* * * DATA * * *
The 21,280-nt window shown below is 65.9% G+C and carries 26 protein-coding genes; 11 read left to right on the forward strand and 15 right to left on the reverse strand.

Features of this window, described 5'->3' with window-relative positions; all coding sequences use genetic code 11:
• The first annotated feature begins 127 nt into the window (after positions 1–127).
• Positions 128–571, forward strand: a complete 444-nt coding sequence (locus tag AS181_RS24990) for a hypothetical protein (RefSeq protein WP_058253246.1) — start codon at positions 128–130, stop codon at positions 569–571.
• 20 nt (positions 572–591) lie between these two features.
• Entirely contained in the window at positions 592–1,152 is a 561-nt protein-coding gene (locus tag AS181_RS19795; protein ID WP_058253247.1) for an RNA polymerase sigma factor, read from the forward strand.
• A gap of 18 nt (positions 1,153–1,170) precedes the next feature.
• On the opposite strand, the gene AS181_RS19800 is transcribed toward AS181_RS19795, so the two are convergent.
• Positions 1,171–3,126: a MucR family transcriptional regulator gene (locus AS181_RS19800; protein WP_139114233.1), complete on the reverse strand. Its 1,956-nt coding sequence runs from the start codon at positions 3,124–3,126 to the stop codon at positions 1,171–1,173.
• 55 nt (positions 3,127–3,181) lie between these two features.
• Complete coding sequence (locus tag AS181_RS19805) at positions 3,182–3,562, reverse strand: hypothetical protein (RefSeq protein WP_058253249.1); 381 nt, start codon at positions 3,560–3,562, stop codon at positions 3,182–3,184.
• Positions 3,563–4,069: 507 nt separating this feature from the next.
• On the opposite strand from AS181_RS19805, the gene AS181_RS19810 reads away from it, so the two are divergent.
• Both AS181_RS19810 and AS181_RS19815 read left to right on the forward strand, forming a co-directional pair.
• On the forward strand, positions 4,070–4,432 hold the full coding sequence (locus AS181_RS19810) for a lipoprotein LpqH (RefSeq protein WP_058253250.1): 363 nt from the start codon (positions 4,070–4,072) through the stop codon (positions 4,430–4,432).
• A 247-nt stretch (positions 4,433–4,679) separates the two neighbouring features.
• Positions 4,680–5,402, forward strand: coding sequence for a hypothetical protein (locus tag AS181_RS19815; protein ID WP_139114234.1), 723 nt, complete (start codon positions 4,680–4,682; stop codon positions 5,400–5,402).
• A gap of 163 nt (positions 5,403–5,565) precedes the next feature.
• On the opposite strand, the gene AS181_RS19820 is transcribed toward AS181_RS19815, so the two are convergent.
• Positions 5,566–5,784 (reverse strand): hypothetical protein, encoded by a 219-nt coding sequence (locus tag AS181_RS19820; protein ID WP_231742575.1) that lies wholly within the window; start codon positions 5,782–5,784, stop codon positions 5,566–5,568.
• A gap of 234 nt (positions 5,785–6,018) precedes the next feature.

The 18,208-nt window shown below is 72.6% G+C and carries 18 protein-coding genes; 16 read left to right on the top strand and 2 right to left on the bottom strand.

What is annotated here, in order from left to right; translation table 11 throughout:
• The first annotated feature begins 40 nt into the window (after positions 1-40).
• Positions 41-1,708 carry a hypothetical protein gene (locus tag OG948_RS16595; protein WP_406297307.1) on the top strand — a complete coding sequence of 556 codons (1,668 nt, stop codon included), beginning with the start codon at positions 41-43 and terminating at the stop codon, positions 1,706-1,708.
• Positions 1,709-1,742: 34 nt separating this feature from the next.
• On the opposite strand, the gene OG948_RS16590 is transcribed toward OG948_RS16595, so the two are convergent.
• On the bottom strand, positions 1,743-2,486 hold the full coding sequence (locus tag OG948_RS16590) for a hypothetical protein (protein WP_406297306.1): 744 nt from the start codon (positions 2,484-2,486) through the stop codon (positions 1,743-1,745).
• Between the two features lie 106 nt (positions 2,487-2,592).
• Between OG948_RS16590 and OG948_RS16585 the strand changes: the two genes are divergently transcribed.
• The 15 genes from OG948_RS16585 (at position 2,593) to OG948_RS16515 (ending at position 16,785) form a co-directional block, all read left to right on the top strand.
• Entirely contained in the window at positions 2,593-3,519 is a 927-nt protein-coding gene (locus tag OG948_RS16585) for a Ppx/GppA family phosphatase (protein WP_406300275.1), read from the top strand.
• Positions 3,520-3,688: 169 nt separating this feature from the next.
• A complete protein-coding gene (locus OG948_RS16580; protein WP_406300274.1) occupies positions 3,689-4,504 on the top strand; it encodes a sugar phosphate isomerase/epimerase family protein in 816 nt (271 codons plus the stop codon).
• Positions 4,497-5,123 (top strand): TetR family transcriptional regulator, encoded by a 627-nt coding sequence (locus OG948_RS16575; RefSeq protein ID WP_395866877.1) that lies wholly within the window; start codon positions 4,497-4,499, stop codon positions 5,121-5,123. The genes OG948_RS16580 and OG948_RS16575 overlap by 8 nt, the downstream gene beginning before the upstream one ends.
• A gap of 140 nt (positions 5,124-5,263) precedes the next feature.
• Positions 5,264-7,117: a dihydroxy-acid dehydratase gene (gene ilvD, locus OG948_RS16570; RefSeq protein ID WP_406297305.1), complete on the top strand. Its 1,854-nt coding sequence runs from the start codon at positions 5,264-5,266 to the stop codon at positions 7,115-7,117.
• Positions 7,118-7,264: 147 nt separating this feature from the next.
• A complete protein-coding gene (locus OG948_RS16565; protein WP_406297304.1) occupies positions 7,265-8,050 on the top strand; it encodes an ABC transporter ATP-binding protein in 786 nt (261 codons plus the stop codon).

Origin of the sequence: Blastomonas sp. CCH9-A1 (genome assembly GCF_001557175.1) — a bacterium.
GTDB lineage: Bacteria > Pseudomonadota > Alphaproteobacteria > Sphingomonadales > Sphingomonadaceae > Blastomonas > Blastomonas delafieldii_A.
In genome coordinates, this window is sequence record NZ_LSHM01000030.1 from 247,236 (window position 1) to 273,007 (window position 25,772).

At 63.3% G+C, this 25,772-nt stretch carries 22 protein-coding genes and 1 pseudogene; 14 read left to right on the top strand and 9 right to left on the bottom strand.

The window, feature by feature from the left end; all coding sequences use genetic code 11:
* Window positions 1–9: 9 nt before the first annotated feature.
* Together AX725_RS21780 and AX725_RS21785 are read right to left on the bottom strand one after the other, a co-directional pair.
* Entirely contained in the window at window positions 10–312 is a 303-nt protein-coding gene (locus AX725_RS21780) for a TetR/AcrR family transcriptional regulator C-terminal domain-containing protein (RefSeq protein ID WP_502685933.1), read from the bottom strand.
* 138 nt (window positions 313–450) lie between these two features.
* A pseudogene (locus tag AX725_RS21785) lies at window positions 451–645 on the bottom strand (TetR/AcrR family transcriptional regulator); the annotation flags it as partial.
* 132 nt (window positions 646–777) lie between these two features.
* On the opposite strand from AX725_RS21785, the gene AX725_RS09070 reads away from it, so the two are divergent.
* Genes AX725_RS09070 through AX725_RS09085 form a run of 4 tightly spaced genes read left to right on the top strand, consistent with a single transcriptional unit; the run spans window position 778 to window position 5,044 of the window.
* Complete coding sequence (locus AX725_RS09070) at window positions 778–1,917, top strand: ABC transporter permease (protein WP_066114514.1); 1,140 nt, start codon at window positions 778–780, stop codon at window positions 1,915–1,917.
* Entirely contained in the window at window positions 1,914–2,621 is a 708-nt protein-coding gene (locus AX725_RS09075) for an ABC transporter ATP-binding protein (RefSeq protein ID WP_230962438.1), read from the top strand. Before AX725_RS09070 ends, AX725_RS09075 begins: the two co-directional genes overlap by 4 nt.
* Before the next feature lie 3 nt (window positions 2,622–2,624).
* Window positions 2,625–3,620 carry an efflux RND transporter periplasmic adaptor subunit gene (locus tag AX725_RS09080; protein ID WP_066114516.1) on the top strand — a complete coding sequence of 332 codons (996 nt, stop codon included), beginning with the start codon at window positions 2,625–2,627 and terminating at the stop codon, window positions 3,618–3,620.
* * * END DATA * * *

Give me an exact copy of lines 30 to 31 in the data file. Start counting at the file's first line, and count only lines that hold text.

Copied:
• Between OG948_RS16590 and OG948_RS16585 the strand changes: the two genes are divergently transcribed.
• The 15 genes from OG948_RS16585 (at position 2,593) to OG948_RS16515 (ending at position 16,785) form a co-directional block, all read left to right on the top strand.